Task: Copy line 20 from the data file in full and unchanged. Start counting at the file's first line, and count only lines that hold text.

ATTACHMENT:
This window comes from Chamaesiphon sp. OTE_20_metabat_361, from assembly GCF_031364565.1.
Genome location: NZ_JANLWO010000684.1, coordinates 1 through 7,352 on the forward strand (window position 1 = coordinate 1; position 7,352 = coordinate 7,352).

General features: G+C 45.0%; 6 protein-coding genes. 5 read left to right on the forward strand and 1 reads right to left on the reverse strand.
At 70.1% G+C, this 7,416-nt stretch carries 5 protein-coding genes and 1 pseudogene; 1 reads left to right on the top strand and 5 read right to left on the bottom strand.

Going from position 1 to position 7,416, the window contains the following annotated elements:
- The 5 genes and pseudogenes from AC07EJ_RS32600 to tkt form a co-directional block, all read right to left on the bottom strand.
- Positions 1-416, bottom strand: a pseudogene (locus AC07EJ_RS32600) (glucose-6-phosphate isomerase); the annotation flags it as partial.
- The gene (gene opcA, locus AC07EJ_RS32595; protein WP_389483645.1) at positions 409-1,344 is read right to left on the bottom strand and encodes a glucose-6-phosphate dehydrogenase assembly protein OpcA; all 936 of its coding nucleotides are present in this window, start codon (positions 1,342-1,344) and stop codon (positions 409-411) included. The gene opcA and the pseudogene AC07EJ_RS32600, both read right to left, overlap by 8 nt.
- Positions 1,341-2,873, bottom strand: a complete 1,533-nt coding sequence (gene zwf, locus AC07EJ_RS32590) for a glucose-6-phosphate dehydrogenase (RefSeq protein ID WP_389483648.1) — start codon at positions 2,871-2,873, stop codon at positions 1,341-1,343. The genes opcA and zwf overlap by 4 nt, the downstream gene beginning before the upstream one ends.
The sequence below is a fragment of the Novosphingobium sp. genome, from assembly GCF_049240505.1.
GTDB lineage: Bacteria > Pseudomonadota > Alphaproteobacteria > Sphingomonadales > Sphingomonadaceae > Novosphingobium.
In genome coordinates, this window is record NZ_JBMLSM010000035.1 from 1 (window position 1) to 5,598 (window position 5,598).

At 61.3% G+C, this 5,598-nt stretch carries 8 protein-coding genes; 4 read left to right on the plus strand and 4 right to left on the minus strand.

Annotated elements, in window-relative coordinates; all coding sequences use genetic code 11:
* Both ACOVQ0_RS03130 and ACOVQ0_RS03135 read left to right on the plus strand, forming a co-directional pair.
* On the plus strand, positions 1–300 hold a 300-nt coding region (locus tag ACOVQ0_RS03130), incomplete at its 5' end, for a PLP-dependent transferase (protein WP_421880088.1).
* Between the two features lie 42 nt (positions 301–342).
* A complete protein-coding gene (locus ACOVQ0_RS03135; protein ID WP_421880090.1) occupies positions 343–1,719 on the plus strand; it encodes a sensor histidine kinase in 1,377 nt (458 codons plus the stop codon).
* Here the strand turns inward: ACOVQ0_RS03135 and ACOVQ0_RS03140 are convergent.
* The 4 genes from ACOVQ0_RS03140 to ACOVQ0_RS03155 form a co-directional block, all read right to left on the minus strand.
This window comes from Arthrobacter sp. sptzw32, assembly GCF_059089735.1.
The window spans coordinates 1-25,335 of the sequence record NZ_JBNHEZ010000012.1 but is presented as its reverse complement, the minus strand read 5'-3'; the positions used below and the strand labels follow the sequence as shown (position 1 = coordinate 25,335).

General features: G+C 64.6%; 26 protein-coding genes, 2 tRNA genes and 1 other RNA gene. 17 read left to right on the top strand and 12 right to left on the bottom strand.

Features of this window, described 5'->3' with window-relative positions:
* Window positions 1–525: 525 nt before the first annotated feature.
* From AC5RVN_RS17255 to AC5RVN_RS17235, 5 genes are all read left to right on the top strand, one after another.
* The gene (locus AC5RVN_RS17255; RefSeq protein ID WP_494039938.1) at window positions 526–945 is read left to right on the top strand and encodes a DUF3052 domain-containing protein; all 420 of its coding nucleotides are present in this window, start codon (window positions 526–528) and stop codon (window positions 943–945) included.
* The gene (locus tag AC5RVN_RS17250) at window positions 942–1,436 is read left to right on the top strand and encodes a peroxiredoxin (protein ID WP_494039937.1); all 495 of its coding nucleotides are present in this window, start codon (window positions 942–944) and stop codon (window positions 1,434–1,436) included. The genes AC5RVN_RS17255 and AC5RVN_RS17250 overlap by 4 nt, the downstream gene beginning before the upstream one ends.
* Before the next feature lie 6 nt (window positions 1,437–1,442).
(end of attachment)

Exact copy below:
* The 4 genes from ACOVQ0_RS03140 to ACOVQ0_RS03155 form a co-directional block, all read right to left on the minus strand.